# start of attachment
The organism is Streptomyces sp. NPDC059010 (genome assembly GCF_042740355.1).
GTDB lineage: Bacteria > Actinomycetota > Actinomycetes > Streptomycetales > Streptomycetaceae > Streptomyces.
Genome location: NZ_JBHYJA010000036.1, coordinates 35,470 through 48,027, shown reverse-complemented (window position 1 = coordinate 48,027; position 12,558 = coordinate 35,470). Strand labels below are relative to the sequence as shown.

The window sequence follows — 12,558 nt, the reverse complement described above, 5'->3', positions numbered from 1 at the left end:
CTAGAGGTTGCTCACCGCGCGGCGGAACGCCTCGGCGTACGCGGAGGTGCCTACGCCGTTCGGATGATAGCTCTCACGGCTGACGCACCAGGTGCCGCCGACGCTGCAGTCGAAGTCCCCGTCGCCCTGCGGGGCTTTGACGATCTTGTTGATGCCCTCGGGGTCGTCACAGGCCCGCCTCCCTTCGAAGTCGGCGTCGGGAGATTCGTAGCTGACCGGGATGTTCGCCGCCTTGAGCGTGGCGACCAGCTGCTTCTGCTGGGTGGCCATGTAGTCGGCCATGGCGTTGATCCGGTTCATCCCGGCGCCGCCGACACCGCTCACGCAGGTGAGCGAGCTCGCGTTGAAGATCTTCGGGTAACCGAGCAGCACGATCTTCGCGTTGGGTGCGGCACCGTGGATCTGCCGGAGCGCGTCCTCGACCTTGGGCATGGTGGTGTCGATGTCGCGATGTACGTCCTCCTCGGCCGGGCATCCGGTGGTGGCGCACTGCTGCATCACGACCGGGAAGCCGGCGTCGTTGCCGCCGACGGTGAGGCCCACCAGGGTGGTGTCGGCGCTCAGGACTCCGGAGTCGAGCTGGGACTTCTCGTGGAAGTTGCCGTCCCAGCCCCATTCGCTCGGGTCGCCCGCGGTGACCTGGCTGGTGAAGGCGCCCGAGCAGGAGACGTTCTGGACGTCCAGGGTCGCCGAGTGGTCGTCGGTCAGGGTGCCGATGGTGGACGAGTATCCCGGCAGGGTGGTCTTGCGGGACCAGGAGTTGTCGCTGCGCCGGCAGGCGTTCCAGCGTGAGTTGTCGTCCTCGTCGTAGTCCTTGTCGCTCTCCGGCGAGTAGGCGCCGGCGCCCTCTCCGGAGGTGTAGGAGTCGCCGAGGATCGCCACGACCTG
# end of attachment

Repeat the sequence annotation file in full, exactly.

The organism is Streptomyces sp. NPDC059010 (genome assembly GCF_042740355.1).
GTDB lineage: Bacteria > Actinomycetota > Actinomycetes > Streptomycetales > Streptomycetaceae > Streptomyces.
Genome location: NZ_JBHYJA010000036.1, coordinates 35,470 through 48,027, shown reverse-complemented (window position 1 = coordinate 48,027; position 12,558 = coordinate 35,470). Strand labels below are relative to the sequence as shown.

The window sequence follows — 12,558 nt, the reverse complement described above, 5'->3', positions numbered from 1 at the left end:
CTAGAGGTTGCTCACCGCGCGGCGGAACGCCTCGGCGTACGCGGAGGTGCCTACGCCGTTCGGATGATAGCTCTCACGGCTGACGCACCAGGTGCCGCCGACGCTGCAGTCGAAGTCCCCGTCGCCCTGCGGGGCTTTGACGATCTTGTTGATGCCCTCGGGGTCGTCACAGGCCCGCCTCCCTTCGAAGTCGGCGTCGGGAGATTCGTAGCTGACCGGGATGTTCGCCGCCTTGAGCGTGGCGACCAGCTGCTTCTGCTGGGTGGCCATGTAGTCGGCCATGGCGTTGATCCGGTTCATCCCGGCGCCGCCGACACCGCTCACGCAGGTGAGCGAGCTCGCGTTGAAGATCTTCGGGTAACCGAGCAGCACGATCTTCGCGTTGGGTGCGGCACCGTGGATCTGCCGGAGCGCGTCCTCGACCTTGGGCATGGTGGTGTCGATGTCGCGATGTACGTCCTCCTCGGCCGGGCATCCGGTGGTGGCGCACTGCTGCATCACGACCGGGAAGCCGGCGTCGTTGCCGCCGACGGTGAGGCCCACCAGGGTGGTGTCGGCGCTCAGGACTCCGGAGTCGAGCTGGGACTTCTCGTGGAAGTTGCCGTCCCAGCCCCATTCGCTCGGGTCGCCCGCGGTGACCTGGCTGGTGAAGGCGCCCGAGCAGGAGACGTTCTGGACGTCCAGGGTCGCCGAGTGGTCGTCGGTCAGGGTGCCGATGGTGGACGAGTATCCCGGCAGGGTGGTCTTGCGGGACCAGGAGTTGTCGCTGCGCCGGCAGGCGTTCCAGCGTGAGTTGTCGTCCTCGTCGTAGTCCTTGTCGCTCTCCGGCGAGTAGGCGCCGGCGCCCTCTCCGGAGGTGTAGGAGTCGCCGAGGATCGCCACGACCTG